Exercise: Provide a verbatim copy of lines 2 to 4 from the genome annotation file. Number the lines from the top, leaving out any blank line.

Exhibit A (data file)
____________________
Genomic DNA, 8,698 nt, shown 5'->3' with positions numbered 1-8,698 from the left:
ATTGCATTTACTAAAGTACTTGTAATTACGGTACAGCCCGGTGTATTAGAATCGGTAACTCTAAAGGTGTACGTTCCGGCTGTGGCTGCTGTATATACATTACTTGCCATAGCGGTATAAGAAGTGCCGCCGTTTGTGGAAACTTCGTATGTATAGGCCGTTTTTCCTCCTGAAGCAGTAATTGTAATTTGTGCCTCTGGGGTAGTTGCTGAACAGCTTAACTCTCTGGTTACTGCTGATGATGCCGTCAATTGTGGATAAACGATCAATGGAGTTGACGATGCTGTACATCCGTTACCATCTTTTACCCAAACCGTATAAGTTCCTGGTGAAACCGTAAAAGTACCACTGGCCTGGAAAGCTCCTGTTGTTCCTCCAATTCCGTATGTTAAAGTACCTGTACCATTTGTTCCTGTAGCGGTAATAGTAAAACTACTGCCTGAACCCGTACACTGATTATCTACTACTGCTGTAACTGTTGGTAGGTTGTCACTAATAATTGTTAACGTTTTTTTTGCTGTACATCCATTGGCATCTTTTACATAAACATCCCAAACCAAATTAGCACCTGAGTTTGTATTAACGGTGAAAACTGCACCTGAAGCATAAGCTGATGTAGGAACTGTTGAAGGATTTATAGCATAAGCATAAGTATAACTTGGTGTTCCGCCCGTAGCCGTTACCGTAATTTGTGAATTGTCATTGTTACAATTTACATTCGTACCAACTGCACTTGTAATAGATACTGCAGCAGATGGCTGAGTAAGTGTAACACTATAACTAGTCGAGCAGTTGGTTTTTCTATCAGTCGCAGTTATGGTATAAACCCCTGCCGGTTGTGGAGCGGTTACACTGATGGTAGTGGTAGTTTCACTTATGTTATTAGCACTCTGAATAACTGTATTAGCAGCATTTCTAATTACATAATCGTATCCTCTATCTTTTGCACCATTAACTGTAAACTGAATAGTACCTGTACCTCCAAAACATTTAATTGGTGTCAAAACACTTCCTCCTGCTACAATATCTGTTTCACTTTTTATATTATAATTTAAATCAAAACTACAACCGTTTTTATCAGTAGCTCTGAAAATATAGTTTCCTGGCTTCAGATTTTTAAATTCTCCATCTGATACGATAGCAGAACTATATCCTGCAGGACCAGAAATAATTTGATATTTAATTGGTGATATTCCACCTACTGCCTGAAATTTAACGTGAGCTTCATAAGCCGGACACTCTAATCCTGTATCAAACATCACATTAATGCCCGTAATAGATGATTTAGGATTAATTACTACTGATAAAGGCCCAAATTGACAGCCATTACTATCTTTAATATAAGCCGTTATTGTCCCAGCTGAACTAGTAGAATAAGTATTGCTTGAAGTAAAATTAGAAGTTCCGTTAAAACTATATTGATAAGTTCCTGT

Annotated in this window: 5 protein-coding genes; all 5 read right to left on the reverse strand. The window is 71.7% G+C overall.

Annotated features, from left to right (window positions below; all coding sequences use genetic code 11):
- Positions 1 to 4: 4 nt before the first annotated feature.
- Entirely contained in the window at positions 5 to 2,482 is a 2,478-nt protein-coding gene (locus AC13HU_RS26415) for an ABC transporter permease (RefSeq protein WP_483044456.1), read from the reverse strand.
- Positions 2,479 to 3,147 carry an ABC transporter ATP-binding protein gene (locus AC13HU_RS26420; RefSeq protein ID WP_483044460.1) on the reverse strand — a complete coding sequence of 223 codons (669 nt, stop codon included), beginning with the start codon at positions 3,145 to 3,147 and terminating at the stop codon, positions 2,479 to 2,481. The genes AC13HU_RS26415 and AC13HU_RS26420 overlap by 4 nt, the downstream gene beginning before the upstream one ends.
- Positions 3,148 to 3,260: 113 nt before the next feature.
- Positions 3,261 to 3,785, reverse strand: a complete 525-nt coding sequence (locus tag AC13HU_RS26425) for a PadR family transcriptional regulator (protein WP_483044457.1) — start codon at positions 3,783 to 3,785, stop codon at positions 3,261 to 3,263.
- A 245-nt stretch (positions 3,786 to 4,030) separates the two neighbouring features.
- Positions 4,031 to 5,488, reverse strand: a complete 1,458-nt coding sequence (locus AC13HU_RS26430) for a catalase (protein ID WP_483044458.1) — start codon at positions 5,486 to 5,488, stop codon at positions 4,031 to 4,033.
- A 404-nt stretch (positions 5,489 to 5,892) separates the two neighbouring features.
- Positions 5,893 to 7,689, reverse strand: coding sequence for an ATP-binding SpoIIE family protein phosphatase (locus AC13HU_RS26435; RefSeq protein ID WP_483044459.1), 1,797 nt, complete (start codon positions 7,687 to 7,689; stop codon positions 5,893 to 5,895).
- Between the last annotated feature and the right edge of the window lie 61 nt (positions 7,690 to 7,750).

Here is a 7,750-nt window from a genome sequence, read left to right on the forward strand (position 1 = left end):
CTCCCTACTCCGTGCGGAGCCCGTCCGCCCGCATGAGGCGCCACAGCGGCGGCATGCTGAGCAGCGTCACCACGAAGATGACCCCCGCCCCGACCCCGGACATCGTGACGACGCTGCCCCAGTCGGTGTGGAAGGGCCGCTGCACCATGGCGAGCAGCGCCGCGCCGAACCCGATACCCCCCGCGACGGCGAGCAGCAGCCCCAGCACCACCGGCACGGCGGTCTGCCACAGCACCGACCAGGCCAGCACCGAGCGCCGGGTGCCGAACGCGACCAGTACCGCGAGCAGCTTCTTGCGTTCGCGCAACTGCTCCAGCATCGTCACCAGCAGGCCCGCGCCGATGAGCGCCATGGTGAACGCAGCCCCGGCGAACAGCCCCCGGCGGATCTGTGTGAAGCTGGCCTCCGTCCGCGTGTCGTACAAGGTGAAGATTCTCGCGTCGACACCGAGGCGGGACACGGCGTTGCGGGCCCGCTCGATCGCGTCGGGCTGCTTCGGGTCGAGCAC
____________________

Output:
ATTGCATTTACTAAAGTACTTGTAATTACGGTACAGCCCGGTGTATTAGAATCGGTAACTCTAAAGGTGTACGTTCCGGCTGTGGCTGCTGTATATACATTACTTGCCATAGCGGTATAAGAAGTGCCGCCGTTTGTGGAAACTTCGTATGTATAGGCCGTTTTTCCTCCTGAAGCAGTAATTGTAATTTGTGCCTCTGGGGTAGTTGCTGAACAGCTTAACTCTCTGGTTACTGCTGATGATGCCGTCAATTGTGGATAAACGATCAATGGAGTTGACGATGCTGTACATCCGTTACCATCTTTTACCCAAACCGTATAAGTTCCTGGTGAAACCGTAAAAGTACCACTGGCCTGGAAAGCTCCTGTTGTTCCTCCAATTCCGTATGTTAAAGTACCTGTACCATTTGTTCCTGTAGCGGTAATAGTAAAACTACTGCCTGAACCCGTACACTGATTATCTACTACTGCTGTAACTGTTGGTAGGTTGTCACTAATAATTGTTAACGTTTTTTTTGCTGTACATCCATTGGCATCTTTTACATAAACATCCCAAACCAAATTAGCACCTGAGTTTGTATTAACGGTGAAAACTGCACCTGAAGCATAAGCTGATGTAGGAACTGTTGAAGGATTTATAGCATAAGCATAAGTATAACTTGGTGTTCCGCCCGTAGCCGTTACCGTAATTTGTGAATTGTCATTGTTACAATTTACATTCGTACCAACTGCACTTGTAATAGATACTGCAGCAGATGGCTGAGTAAGTGTAACACTATAACTAGTCGAGCAGTTGGTTTTTCTATCAGTCGCAGTTATGGTATAAACCCCTGCCGGTTGTGGAGCGGTTACACTGATGGTAGTGGTAGTTTCACTTATGTTATTAGCACTCTGAATAACTGTATTAGCAGCATTTCTAATTACATAATCGTATCCTCTATCTTTTGCACCATTAACTGTAAACTGAATAGTACCTGTACCTCCAAAACATTTAATTGGTGTCAAAACACTTCCTCCTGCTACAATATCTGTTTCACTTTTTATATTATAATTTAAATCAAAACTACAACCGTTTTTATCAGTAGCTCTGAAAATATAGTTTCCTGGCTTCAGATTTTTAAATTCTCCATCTGATACGATAGCAGAACTATATCCTGCAGGACCAGAAATAATTTGATATTTAATTGGTGATATTCCACCTACTGCCTGAAATTTAACGTGAGCTTCATAAGCCGGACACTCTAATCCTGTATCAAACATCACATTAATGCCCGTAATAGATGATTTAGGATTAATTACTACTGATAAAGGCCCAAATTGACAGCCATTACTATCTTTAATATAAGCCGTTATTGTCCCAGCTGAACTAGTAGAATAAGTATTGCTTGAAGTAAAATTAGAAGTTCCGTTAAAACTATATTGATAAGTTCCTGT

Annotated in this window: 5 protein-coding genes; all 5 read right to left on the reverse strand. The window is 71.7% G+C overall.

Annotated features, from left to right (window positions below; all coding sequences use genetic code 11):